In this quest the manager/leader is perennially evaluating his/her colleagues, who would have in them, the intellect, coupled with a heightened sense of responsibility, to undertake the assigned tasks, without having to come back and forth, to them, for either direction or for a nod of approval. It is extremely irritating, if the colleague , who ,when being given responsibility to complete any work, fails to ask relevant questions and instead keeps coming back regularly, to seek inputs or clarifications. The presence of such teammates in large numbers hampers the ability of the manager. The time of the manager is inappropriately impinged upon and is used up by those wanting validation of their efforts, every now and then.

Regrettably many don’t protest at being a ‘round hole’ who are being used as ‘square pegs’. They acquiescence. The consequence of the surrender is that the likelihood of transiting to an area of passion and interest gets eroded. The individual blocks his growth in career. With the passage of time, the ability to change and acquire a newer set of skills, gets diminished.

There are people within organisations, upon whom ‘Newton’s Law of Motion’ applies --- a body at rest, will remain at rest, until a foreign force acts upon it. The seductive temptation to remain in the comfort zone of the ‘known’ is too dominating on some workers that they just fail to capture opportunities of moving horizontally across the organogram. To ensure growth, in all its aspects, it is critical for a person to move vertically and horizontally, on the management governance structure. The movement enhances and permits to capitalise on emerging opportunities; if one is not widely trained and experienced, the possibility of promotion to higher grades of responsibility gets impaired.

Self-propelling individuals possess the unique quality of ‘knowing themselves’; they critically evaluate their professional acumen and do not wait for an annual appraisal exercise, to be told what they lack or have insufficient proficiency in some areas of operations. ‘He who does nothing renders himself incapable of doing anything, but while we are executing any work, we are preparing and qualifying ourselves to undertake another’ (William Hazlitt)

Self-propelling workers are a happy lot, their state of mind is filled with calmness and tranquillity. In view of the possession of ability to initiate things/ventures on their own, they are maturely confident in their transactions. Against this there are those who consider the assignment a curse and they find therefore more drudgery in it.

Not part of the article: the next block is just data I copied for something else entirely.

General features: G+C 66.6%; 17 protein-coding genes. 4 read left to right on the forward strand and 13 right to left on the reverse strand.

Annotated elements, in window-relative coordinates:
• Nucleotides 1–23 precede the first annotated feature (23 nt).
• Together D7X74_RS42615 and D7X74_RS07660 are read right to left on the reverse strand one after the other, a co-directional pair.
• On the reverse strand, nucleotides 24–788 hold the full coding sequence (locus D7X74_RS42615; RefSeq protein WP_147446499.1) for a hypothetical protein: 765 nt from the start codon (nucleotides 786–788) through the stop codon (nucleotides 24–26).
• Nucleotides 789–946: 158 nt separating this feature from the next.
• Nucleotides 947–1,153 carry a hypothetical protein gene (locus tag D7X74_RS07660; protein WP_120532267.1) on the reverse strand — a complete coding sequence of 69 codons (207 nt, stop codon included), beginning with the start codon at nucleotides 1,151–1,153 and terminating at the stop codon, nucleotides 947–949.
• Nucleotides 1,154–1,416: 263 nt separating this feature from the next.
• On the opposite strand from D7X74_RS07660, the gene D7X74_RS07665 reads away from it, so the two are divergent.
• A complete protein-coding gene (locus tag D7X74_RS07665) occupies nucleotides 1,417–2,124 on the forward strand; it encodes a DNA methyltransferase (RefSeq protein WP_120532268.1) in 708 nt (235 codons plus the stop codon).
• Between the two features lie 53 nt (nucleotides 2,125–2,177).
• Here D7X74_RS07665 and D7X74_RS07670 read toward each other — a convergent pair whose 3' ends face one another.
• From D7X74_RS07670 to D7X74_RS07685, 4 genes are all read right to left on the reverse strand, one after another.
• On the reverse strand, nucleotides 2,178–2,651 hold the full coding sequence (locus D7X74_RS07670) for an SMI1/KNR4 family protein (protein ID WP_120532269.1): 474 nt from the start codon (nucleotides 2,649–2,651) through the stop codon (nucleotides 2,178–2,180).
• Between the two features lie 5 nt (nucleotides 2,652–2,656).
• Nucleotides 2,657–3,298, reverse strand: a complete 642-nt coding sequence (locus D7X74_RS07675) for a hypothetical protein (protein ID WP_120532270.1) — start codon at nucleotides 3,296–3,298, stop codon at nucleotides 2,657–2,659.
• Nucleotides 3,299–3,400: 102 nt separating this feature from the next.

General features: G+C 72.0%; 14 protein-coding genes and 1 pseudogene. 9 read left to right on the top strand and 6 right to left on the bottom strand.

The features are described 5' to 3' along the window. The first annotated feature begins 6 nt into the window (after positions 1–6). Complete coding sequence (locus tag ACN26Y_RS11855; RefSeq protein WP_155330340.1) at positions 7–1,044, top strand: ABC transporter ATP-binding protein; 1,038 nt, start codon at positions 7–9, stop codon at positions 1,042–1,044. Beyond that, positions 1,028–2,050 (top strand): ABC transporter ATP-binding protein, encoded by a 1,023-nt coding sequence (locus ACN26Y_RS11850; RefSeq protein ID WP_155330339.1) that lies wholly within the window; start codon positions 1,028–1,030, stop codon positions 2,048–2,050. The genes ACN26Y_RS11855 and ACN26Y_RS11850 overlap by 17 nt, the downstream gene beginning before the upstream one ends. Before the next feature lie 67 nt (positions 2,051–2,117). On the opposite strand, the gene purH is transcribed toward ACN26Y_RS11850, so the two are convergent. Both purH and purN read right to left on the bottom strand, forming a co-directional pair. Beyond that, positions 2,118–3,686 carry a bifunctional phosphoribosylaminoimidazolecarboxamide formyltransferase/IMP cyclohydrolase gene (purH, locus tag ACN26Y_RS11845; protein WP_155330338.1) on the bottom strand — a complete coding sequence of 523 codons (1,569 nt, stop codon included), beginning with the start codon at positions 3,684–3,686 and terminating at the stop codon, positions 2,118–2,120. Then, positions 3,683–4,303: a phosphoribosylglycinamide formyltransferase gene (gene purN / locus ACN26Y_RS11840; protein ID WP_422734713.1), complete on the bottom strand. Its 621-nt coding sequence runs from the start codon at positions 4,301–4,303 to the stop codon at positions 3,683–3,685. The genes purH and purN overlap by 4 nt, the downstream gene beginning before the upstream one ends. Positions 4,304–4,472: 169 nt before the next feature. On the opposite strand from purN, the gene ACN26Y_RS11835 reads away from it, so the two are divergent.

To expect that success in any pursuit will lie on the path to be just picked up is delusional thinking. The need to discover oneself through an honest and just self-appraisal is a necessity. Everyone at some point of life feels that he/she can do better. The feeling to have been able to do better, is a big ‘but’ itself, which is identification of action taken or missed, in expanding either capacities or minimising the elements that act as impediments to the process of growth.

Supervisors do not shy to engage in public appreciation of colleagues, who need the least supervision in the discharge of their responsibilities. When a coworker does not eat up into the time of the manager/leader he/she facilitates the supervisor to be able to concentrate on other areas of business. Going back and forth to seek advice, clarification, consent or approval is invariably a habit, most disliked by the managers.

Self-propellers rarely face conflict. The resistance, If any, to their entrepreneurial attitude of taking things more than assigned for their plate is also handled with confidence, through professional dexterity, that’s anchored, in the abilities, to perform with little supervision. It is only the talented that require no hand holding on an everyday basis. Colleagues, who expect to be Molly coddled in every assignment/activity are more pain than help. A good manager, with great quantum of patience will, at some time run out of it too if he/she is continuously asked to supervise every single item of their work.

Self-propellers are far and few. They need to be given a station of prominence in the management structure. A good horse is seldom spurred (Thomas Fuller).


The writer is a senior banker & a freelance columnist